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West Dial re-connected to the Great Clock

28 April 2022 (updated on 28 April 2022)

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If you were visiting Westminster on the 27th April, you might have noticed that some of the clock hands on the Elizabeth Tower were moving pretty fast. The reason? Our team of expert clock mechanics - busy resetting and re-connecting the Elizabeth Tower’s West Dial to the original Victorian clock mechanism. Now, five months after scaffolding began to be removed from the Tower, all four clock dials are functioning correctly and are visible to the public.

The West Dial sits close to the ventilation shaft of the Elizabeth Tower, where dusty works have been taking place for several months. The dial’s proximity to these works meant that its hands had to be kept stationary to prevent damage to both the hands and mechanism itself.

The Great Clock of Westminster – the official name for the Elizabeth Tower’s timepiece – has over 1,000 components and weighs over 12 tonnes. Intricate engineering such as this requires regular testing before it is brought back into routine use – therefore, visitors to Westminster may notice momentary stoppages of the hands in the coming weeks, as well as random strikes of the bells.

The conservation project remains on schedule. In the coming months, the bells – including Big Ben itself – will be connected to the clock mechanism and will ring out permanently. Once the restoration has completed in the Summer and the site is cleared, Parliament will resume ownership of the building and start to prepare its internal spaces for future use, handing over to teams delivering the visitor experience. Preparations, including the installation and testing of exhibitions and tour routes, are expected to complete in the Winter.

Elizabeth Tower now free of scaffolding

In April, teams successfully carried out the complex task of removing the gantry – the heavy steel structure which supported the scaffolding and protected the rest of the Palace of Westminster during the conservation project. This activity was carried out over four weeks using specialist cranes - and involved the re-routing of traffic around Westminster to accommodate heavy machinery.

With the gantry removed, exterior works are now drawing to a close. Visitors to Westminster can now marvel at the intricate repairs that have taken place across the Tower – including the replacement of over 700 different pieces of stonework and repainted and regilded elements of the metalwork.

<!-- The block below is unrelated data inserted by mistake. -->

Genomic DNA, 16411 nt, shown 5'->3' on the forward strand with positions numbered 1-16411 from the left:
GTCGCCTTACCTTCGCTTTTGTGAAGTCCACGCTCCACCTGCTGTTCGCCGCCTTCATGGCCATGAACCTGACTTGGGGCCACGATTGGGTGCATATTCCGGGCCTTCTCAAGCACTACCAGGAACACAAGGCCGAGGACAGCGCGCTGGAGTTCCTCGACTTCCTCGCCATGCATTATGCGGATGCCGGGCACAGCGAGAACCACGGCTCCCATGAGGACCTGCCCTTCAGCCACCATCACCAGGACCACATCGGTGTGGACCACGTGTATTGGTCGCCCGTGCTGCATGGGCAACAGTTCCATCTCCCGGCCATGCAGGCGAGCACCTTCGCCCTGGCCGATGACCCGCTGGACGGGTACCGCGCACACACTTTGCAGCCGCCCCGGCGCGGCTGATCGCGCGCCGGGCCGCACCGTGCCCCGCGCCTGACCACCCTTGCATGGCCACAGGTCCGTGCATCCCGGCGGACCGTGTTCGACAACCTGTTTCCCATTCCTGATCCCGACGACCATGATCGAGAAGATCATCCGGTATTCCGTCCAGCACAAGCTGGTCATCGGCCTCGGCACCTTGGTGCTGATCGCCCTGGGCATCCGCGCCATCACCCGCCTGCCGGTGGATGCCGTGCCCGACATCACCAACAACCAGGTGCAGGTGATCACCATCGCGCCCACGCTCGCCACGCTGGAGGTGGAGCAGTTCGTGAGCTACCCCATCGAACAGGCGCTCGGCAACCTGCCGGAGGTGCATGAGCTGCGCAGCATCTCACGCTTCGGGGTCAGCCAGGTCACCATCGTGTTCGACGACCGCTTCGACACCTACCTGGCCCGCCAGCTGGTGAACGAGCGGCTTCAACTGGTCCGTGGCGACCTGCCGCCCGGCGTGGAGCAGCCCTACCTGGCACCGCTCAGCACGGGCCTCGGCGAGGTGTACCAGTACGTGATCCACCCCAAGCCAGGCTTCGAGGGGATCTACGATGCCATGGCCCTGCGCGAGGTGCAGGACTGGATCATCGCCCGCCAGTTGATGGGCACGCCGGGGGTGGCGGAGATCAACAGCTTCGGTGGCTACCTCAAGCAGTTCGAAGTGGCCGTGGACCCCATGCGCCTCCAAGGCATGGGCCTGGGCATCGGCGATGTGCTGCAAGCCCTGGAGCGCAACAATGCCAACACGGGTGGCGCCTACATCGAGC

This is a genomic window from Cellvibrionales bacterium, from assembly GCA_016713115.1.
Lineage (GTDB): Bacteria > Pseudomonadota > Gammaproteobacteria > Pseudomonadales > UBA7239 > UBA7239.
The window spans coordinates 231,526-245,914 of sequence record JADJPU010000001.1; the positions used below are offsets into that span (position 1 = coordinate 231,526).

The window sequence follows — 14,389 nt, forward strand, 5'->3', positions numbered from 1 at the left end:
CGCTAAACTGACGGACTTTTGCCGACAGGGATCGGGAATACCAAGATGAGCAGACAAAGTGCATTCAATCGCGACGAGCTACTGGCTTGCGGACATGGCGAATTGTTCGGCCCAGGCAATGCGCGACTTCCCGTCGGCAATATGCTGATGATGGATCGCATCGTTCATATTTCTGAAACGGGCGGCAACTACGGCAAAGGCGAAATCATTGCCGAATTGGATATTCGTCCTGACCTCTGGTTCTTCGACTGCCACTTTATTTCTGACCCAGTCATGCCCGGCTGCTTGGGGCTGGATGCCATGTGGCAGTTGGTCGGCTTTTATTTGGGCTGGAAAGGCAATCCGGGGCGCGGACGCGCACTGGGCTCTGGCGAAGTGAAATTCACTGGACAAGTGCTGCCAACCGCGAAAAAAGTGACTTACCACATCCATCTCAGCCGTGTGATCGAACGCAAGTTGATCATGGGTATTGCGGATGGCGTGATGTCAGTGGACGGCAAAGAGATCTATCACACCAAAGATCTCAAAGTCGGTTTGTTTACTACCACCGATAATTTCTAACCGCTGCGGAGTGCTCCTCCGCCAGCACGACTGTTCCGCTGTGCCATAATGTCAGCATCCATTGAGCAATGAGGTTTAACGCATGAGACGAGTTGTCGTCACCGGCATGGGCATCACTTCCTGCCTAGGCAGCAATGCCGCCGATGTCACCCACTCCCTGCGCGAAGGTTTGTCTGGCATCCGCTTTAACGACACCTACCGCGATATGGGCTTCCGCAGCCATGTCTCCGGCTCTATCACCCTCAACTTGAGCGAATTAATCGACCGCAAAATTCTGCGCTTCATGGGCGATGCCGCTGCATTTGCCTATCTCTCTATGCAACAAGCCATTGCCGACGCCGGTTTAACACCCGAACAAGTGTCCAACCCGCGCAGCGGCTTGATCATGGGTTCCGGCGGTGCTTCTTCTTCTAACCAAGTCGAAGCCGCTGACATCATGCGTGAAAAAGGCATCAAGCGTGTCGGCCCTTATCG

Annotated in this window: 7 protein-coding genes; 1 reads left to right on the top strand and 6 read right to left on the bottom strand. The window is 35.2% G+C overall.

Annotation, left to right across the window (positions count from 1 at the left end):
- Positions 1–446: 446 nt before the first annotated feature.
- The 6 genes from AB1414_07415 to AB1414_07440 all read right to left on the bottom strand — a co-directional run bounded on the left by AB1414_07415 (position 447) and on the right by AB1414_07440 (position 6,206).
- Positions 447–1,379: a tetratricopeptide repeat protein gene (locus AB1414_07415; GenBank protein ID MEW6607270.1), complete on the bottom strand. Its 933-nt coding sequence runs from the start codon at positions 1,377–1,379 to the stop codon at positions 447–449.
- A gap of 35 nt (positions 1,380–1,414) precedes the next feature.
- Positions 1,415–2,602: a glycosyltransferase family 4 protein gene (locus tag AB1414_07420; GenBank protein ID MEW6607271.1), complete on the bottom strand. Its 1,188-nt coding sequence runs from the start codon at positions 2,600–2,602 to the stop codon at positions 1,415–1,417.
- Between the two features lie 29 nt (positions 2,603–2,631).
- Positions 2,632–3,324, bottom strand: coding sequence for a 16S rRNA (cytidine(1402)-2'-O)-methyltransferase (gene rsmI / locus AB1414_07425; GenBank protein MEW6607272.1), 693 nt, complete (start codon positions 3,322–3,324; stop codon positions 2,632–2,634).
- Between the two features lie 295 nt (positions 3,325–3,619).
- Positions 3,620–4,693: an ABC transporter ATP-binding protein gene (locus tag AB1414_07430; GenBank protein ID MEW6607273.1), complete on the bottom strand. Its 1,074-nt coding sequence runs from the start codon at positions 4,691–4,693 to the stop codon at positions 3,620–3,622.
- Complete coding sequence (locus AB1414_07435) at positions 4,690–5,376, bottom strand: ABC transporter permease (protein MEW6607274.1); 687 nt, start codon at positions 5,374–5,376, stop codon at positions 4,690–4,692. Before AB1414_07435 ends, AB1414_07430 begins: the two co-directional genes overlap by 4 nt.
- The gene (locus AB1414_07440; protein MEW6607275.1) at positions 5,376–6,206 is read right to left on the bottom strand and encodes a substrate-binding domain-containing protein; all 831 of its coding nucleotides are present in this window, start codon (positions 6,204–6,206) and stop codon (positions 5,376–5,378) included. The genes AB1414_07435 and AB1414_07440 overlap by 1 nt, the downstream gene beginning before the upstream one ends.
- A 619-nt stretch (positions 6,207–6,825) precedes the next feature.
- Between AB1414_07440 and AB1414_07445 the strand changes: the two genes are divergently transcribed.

Next steps in the conservation

The final months are among the most important in this restoration project. Inside the Elizabeth Tower, complex works continue. The clock mechanism will undergo several weeks of intensive testing to ensure the continued efficacy and accuracy of the Great Clock. Once these tests have been completed to a satisfactory standard, the mechanism will be connected to the bells.

Elsewhere, key infrastructure components and fire safety systems are being installed - including the complex sprinkler system that will help ensure this historic building conforms to current building regulations, making it fit for 21st century use. The Ayrton Light – which shines when either House is sitting – will be connected to the power supply and light up Westminster once more.

Parliament’s overriding priority is the completion of the project to schedule, ensuring the safety and security of the structure and the teams involved. Looking ahead to completion, Parliament will be marking this important milestone for a treasured national icon by providing updated educational resources and a new retail offering, as well as additional engagement activities for the public to enjoy.

Restoring Big Ben

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Elizabeth Tower: From construction to conservation - Free

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With the removal of the scaffolding on the Elizabeth Tower comes, the intricate conservation work has been revealed in all its glory. Join one of these talks to hear how teams of experts have been working to restore the original designs and preserve the Tower for future generations.

 

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